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Gabriel Felix is on track to graduate from Howard University’s medical school in May, reports USA Today. The 27-year-old from Rockland County, N.Y., has beaten the odds to make it this far, and knows he faces challenges going forward. He and other Black medical school students have grown used to dealing with doctors’ doubts about their abilities, and other slights: being confused with hospital support staff, or being advised to pick a nickname because their actual names would be too difficult to pronounce.

We’re still on a steady hill toward progress,” says Felix, president of the Student National Medical Association, which represents medical students of color. But “there’s still a lot more work to do.” After decades of effort to increase the ranks of African-American doctors, Blacks remain an underrepresented minority in the nation’s medical schools.

USA Today examined medical school enrollment after the wide coverage of the racially controversial photo that appeared in the 1984 Eastern Virginia Medical School yearbook entry of Virginia Gov. Ralph Northam. The picture showed one person in blackface and another in a Ku Klux Klan hood and robe. The proportion of medical students who identified as African-American or Black rose from 5.6 percent in 1980 to 7.7 percent in 2016, according to the Association of American Medical Colleges. That’s a substantial increase but still short of the 13.2 percent in the general population.

The disparity matters, physicians, students and others say, because doctors of color can help the African-American community overcome a historical mistrust of the medical system – a factor in poorer health outcomes for Black Americans. “It’s been a persistent, stubborn racial disparity in the medical workforce,” says Dr. Vanessa Gamble, a professor at George Washington University. “Medical schools have tried, but it also has to do with societal issues about what happens to a lot of kids in our country these days.”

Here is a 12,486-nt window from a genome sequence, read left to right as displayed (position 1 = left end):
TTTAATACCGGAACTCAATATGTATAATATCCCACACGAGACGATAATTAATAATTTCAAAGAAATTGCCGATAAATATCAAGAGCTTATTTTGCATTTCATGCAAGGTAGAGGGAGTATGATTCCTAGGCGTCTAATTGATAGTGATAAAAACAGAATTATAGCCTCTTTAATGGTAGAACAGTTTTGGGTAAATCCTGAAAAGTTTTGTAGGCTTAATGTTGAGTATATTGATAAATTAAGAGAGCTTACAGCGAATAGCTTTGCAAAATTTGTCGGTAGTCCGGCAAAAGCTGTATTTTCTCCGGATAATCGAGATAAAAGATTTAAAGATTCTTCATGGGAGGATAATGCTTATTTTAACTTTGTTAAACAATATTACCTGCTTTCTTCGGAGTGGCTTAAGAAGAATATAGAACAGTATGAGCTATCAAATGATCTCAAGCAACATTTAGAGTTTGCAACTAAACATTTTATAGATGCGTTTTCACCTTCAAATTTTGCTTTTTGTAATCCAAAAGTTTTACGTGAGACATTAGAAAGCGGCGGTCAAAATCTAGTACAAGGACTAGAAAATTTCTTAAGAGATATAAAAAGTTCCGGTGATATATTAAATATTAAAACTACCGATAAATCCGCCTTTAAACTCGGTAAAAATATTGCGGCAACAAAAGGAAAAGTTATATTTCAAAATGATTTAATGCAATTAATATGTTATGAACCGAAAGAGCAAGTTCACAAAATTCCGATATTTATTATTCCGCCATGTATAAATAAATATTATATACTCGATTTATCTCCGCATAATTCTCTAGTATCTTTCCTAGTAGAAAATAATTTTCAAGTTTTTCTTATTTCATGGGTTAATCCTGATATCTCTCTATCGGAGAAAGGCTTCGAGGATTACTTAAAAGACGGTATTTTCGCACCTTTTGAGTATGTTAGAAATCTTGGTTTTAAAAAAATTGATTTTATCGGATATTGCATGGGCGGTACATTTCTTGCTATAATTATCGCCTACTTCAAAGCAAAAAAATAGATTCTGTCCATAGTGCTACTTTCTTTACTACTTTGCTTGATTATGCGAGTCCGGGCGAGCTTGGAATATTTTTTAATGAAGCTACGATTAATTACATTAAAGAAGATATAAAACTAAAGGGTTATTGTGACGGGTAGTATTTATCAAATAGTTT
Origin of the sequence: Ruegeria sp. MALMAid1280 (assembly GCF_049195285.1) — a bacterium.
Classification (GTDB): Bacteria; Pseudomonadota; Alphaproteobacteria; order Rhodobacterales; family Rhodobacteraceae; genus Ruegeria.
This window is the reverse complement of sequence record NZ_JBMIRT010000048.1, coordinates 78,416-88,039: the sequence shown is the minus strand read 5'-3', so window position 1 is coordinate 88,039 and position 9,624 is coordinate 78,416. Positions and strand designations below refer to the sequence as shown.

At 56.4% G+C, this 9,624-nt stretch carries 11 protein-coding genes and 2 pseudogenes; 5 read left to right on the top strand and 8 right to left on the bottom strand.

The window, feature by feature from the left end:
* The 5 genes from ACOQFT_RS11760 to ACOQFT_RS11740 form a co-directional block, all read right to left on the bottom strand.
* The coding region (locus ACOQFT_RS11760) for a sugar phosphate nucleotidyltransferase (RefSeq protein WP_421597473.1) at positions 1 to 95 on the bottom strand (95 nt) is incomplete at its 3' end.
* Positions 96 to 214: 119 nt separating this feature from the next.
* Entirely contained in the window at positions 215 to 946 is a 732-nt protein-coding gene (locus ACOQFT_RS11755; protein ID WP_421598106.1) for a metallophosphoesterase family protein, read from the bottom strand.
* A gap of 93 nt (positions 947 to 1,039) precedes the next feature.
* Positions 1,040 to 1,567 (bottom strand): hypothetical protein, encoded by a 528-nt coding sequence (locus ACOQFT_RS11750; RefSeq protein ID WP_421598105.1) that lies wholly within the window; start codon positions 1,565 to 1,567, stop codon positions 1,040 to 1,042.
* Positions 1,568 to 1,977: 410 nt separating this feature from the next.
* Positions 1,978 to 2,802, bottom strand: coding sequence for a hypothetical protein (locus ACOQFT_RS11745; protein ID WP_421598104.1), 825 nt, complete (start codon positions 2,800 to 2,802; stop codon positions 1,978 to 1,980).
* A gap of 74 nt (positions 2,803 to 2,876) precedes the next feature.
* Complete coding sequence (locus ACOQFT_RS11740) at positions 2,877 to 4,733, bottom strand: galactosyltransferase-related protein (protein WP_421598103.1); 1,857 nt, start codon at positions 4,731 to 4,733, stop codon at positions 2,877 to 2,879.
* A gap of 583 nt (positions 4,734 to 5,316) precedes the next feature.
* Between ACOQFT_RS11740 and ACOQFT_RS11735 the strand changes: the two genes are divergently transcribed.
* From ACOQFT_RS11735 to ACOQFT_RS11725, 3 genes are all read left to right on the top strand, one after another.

Those who have studied the disparity blame much of it on socioeconomic conditions, themselves the legacy of systemic racism. African Americans lag other Americans in household income and educational opportunity, among other indicators. Medical schools and professional organizations have tried to boost enrollment and graduation rates by considering applicants’ socioeconomic backgrounds when reviewing grades and test scores, connecting doctors of color with elementary and middle schools and awarding more scholarship money.

They’ve achieved some success: The number of medical students who identified as African-American or Black grew from 3,722 in 1980 to 6,758 in 2016, an 82 percent increase. But further progress toward a more representative student body nationwide remains elusive. That’s due largely to the high cost of medical school – student loans average $160,000 and can take decades to pay off – and the attraction of other professional options available to the strongest minority students that cost less and require fewer years of training.